Burger Urge hits back at Australia Post for “nuking” its Kim Jong Yum burger campaign and costing it $10,000
Thursday, September 28, 2017/
Brisbane burger chain Burger Urge says it won’t be backing down from having fun with its marketing campaigns, even after having to incur thousands of dollars in costs as a result of Australia Post refusing to distribute flyers for its “Kim Jong Yum” burger.
The fast food business has told fans the postal service “nuked” its campaign for the burger, which makes reference to North Korea’s leader, by refusing to distribute 70,000 flyers advertising the new product because it believes the flyers breach the advertising industry’s code of ethics.
The Kim Jong Yum burger poster in question includes an image of Kim Jong Un riding a missile, and makes reference to burger ingredients such as “ballistic pork belly”.
The burger chain says it received a “last minute hell-no” after arranging for the posters to be distributed by Australia Post and dropping these off for delivery weeks ago.
“The team at Burger Urge HQ have received a last-minute hell-no from Australia Post when asked to letter bomb advertising for the latest taste sensation. With shots fired from Australia Post less than 24 hours before the delivery deadline … [Burger Urge] has been left with 70,000 flyers homeless and thousands of locals hungry,” the company said in a statement.
The company says Australia Post got in contact after the flyers had been dropped off for distribution to inform the company it would not be proceeding with postage because it believes campaign breached the Association Australia of National Advertisers (AANA) code.
Burger Urge told The Courier Mail it booked the delivery job with Australia Post three weeks earlier, and was only told the flyers wouldn’t be delivered on the day they were supposed to be sent out, resulting in out of pocket costs of $10,000. Burger Urge has since posted positions on Airtasker to have the flyers delivered.
Burger Urge says it was told by Australia Post that it cannot deliver communications that demean any grouping of people, and a spokesperson for the mail carrier told SmartCompany its “unaddressed mail” delivery service requires client to sign off on terms and conditions when making a booking. These terms say Australia Post can inspect materials before being sent out to make sure they align with community standards.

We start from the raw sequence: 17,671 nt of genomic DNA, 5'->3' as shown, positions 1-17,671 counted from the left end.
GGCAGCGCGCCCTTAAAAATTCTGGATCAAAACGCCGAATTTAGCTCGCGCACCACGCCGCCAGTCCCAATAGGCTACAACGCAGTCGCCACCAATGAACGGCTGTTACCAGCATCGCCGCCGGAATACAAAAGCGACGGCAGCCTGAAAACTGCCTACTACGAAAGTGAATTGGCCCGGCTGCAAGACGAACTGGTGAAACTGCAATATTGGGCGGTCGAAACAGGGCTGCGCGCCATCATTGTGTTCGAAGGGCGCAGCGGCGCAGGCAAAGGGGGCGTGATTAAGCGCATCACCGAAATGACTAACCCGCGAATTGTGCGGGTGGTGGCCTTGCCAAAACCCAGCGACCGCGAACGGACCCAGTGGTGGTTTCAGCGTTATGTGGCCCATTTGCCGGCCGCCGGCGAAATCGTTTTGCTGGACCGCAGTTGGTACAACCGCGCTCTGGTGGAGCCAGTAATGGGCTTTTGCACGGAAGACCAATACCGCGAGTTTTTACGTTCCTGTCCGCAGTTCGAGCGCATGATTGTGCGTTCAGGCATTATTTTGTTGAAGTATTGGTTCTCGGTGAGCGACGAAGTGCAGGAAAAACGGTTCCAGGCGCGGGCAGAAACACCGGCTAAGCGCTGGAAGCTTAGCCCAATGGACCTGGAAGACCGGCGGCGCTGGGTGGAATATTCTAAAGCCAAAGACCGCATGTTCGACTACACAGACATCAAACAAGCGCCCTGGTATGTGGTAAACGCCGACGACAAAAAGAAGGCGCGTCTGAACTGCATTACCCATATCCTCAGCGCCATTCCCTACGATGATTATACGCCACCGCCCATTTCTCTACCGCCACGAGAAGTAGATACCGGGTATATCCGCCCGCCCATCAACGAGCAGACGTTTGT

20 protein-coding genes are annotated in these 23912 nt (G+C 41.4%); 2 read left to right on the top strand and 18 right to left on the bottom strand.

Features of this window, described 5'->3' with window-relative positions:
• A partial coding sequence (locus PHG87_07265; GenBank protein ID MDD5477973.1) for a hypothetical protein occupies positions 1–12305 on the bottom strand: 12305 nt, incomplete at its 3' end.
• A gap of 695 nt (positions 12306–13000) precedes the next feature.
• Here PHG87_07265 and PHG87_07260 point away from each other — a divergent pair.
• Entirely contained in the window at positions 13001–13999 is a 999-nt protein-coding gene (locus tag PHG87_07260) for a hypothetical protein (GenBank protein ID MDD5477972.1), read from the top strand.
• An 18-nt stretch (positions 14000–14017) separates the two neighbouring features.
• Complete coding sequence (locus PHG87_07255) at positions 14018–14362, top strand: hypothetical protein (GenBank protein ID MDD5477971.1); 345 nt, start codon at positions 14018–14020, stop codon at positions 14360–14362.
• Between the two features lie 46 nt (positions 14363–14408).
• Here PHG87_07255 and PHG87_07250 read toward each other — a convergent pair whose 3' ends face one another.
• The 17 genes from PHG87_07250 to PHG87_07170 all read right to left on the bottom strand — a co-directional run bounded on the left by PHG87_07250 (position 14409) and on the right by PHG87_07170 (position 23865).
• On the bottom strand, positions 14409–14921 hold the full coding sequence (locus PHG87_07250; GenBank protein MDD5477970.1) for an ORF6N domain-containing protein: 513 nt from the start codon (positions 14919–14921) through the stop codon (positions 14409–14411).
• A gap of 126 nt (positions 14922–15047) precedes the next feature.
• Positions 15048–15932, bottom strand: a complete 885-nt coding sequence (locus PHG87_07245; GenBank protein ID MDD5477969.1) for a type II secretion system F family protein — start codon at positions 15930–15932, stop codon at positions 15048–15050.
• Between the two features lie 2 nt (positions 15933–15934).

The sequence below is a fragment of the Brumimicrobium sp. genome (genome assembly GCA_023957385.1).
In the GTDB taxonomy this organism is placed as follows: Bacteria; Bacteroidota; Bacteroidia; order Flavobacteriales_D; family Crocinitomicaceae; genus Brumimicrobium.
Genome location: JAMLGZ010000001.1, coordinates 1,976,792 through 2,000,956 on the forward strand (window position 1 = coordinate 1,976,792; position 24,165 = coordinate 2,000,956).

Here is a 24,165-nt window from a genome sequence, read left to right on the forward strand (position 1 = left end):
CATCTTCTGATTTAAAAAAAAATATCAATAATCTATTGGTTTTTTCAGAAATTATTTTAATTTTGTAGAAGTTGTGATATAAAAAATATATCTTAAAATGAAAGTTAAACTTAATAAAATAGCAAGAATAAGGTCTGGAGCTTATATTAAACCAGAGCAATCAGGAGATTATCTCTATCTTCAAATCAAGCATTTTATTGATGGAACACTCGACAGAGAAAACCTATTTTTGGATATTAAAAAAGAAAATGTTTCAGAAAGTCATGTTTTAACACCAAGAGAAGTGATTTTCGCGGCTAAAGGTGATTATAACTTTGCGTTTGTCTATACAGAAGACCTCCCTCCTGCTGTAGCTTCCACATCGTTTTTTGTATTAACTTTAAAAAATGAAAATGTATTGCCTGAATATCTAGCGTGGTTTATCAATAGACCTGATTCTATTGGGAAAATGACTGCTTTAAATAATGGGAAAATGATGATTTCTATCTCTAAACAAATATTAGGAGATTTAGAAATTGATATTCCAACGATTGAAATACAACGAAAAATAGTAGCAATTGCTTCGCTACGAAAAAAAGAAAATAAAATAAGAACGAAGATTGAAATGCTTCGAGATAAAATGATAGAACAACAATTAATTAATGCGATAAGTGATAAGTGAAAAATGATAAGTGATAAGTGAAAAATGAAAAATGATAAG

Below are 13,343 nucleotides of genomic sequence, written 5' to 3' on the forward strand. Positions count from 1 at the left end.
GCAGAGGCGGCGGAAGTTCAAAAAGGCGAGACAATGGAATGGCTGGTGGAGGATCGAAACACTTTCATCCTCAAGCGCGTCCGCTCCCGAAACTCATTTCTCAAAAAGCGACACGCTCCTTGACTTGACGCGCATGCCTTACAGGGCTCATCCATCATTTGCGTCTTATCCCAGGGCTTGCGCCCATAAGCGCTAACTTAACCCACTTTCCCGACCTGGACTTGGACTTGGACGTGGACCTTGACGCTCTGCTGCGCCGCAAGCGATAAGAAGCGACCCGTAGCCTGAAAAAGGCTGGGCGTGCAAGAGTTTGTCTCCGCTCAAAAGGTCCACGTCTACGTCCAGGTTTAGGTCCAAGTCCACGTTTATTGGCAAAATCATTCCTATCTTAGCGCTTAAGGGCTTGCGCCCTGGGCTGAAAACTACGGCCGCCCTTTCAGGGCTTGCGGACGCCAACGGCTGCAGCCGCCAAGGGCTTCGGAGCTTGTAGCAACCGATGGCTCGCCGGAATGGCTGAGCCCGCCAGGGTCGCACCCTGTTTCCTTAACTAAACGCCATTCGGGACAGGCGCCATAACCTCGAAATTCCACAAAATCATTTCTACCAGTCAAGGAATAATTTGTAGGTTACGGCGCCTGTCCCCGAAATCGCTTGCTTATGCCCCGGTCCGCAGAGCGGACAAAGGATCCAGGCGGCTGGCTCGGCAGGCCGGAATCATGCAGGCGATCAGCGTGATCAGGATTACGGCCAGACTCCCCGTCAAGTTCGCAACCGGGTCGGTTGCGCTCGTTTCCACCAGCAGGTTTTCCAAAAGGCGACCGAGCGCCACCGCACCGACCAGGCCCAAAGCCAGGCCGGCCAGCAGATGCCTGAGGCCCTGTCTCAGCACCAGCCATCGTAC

“Our terms and conditions for this service, which the customer acknowledges they have read when they make a booking, allow us to examine a sample copy of any article and to refuse delivery of any article that contains text or images, which do not meet current community standards or expectations, may cause offence to a reasonable person, or may contain material which is defamatory or offensive,” the spokesperson said.
However, a spokesperson for Burger Urge tells SmartCompany that despite the controversy, the business will not back down from the tone of its marketing materials.
“Entertainment in marketing is key. With this particular campaign it was never designed to offend anyone. The vast majority of the public have been able to see the humour behind it,” the spokesperson said.
Burger Urge co-founder Sean Carthew has previously told SmartCompany controversy has never bothered the brand. The company’s previous campaigns have generated complaints to the Advertising Standards Board, including one in 2013 in which a woman is shown licking a cow’s face.
Burger Urge has taken to Facebook to ask its fans what it thinks of the Australia Post decision to refuse delivery, and in return, has received plenty of offers from the general public to deliver the ads.
Should Burger Urge heed warnings?
Despite the brand’s insistence that it will stick with its messaging, director of Marketing Angels Michelle Gamble warns Australia Post may have had a good reason for objecting to delivery in this case.
“Politically, it’s a very sensitive time,” she says.
In general, brands should think carefully if a key player or partner is showing concern about your messaging, she says.
“I think if Australia Post is warning them, then that is a red flag, as with any partner or anyone else who says, ‘we don’t want to put this out there’.”
Even if you do stand by a campaign, Gamble warns brands should not completely ignore any criticism levelled at their campaigns.
That said, if a business does come up against a brick wall when trying to get communications out there, there is little use in starting a feud with a party like Australia Post, she says.
“I don’t think it is worth going into battle, I think it’s a lot of wasted energy,” she says.